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Respecting America

Let’s go back to one of my favorite book premises: All I Really Need to Know I Learned in Kindergarten. Let’s talk about respect.

It is reasonable to expect that someone who grew up with a Kenyan anti-British colonial father, an expatriate mother, and a politically active Indonesian stepfather would have a bit of a different view of America than the rest of us. That’s OK, and maybe it even brings something worthwhile to the melting pot. The problem is that Barrack Obama apparently missed the kindergarten lesson on respect.

On one level the discussion about the Constitution can be boring. Sure the Founding Fathers were well educated in the classics, in political theory, and in the failings of the monarchies in Europe. Sure, the document they crafted is brilliant with its separation of powers, its federalism, and its Bill of Rights. But as long as it remains abstract it is hard to get excited about Rick Perry’s defense of the 10th Amendment (which reserves most powers to the states or to the people) or Senator Mike Lee’s criticism of the Commerce Clause (which has been used to continually enlarge the scope of what the federal government can regulate in the name of interstate commerce.)  Let’s get more concrete in assessing the past three years.

On respect for the separation of powers: when President Obama used the setting of his 2010 State of the Union Address to publicly chastise the Supreme Court for its Citizens United decision he disrespected the least political of the three branches in a public setting where they could not respond; when he ignored the War Powers Act with an extended air campaign in Libya without Congressional approval he thumbed his nose at a pliant Congress; when he made Consumer Financial Protection Bureau and National Labor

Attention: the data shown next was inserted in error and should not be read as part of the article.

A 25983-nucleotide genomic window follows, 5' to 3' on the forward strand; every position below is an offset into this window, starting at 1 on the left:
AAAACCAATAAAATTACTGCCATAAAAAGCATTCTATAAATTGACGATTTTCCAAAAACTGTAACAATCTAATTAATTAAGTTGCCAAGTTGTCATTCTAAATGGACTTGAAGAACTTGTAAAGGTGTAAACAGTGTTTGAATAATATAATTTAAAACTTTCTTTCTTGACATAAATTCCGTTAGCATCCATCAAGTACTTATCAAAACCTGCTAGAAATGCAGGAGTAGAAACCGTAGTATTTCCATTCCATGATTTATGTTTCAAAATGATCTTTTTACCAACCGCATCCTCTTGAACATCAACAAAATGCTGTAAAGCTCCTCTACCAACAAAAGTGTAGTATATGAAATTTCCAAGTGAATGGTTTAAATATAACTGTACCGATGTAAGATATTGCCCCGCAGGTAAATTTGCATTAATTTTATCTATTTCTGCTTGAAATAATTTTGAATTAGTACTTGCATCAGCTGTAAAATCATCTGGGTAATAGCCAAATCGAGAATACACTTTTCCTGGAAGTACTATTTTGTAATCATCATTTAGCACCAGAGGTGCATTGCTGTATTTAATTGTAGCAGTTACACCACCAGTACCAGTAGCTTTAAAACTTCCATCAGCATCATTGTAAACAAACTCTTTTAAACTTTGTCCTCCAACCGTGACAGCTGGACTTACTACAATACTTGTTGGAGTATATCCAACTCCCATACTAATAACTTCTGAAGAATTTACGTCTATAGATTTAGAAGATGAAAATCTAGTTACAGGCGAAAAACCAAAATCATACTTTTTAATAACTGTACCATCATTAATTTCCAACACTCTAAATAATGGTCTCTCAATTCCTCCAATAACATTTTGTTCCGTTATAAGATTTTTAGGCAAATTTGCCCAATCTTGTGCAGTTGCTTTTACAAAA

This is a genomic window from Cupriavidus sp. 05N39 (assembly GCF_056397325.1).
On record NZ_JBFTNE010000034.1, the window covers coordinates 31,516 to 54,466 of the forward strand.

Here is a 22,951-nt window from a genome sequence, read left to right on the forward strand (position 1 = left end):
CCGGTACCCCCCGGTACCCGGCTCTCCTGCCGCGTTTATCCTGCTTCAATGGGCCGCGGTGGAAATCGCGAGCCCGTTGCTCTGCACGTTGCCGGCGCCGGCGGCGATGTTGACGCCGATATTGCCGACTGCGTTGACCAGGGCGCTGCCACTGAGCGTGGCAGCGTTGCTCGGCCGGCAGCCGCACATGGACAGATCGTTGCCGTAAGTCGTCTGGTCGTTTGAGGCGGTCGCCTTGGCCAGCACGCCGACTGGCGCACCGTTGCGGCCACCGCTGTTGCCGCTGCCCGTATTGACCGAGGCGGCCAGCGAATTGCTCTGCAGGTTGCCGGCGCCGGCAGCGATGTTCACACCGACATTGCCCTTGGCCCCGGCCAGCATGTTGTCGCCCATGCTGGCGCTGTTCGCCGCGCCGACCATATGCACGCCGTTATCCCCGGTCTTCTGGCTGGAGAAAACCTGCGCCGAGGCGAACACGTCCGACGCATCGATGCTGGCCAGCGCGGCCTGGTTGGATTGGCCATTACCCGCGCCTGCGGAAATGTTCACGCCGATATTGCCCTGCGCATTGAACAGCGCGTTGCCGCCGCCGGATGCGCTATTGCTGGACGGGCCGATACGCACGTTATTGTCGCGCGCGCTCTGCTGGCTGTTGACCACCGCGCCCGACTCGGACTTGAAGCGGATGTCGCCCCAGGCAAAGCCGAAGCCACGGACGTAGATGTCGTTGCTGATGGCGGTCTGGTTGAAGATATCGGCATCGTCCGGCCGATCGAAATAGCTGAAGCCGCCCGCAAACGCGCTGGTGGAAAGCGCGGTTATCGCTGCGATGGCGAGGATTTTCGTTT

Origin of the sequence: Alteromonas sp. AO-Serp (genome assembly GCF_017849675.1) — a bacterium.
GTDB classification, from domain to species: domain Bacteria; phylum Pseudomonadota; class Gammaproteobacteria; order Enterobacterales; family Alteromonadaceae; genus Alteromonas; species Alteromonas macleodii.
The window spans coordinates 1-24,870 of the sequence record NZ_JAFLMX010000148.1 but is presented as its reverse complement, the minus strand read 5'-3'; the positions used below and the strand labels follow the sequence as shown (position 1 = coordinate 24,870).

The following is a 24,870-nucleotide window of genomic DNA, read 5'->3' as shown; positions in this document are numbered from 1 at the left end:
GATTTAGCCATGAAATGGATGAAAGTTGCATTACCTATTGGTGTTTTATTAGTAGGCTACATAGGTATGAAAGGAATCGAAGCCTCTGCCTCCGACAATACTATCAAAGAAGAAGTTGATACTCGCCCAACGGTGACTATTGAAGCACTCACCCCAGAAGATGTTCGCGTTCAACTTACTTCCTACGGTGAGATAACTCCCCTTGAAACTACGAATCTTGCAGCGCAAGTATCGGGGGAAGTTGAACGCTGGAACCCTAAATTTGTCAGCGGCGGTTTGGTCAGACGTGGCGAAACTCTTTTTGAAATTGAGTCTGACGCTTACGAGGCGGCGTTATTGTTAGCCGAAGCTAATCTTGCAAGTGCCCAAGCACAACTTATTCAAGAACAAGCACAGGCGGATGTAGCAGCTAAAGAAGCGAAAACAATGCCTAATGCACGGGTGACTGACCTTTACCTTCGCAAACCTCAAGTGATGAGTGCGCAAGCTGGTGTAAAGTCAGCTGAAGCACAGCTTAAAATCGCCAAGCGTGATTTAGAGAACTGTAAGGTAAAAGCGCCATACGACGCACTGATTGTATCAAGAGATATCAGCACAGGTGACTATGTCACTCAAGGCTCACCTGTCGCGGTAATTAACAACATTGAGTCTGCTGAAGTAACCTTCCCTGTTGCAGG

Relations Board “recess appointments” while the Democratic Senate was technically in session he disrespected a century of Senate rules.

On respect for federalism: when he determined that everybody in the country needed to buy insurance he greatly expanded the federal role (and probably violated individual rights); when his NLRB tried to determine that Boeing couldn’t build 787′s in South Carolina he disrespected both private enterprise and the states; when the EPA told Governor Jindal of Louisiana that he could not build a berm to protect the coast from BP’s oil spill he took on the role of “sole protector”; when he sued Arizona for enforcing immigration laws he made adversarial what should be a cooperative effort.

But last week’s decision to require all health insurance policies to cover contraception and some forms of abortion (with no co-pay or deductible) overturns the decades-long truce between pro and anti-abortion advocates. The Catholic bishops take the lead in defending the people of good conscience doing good deeds in hospitals and schools, but the implications are broader as the secular authorities show no respect for the religious convictions of millions of citizens or the role of Congress. In our diverse, pluralist society this is a big deal. The good news is that  the 2013 implementation date gives the voters a chance to be heard and “repeal Obamacare” is a strong rallying cry.

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This week’s video is a brief clip of my San Francisco representative giving a “valley girl” prediction about the Republican nomination.

www.RightinSanFrancisco.com - 1/3/12

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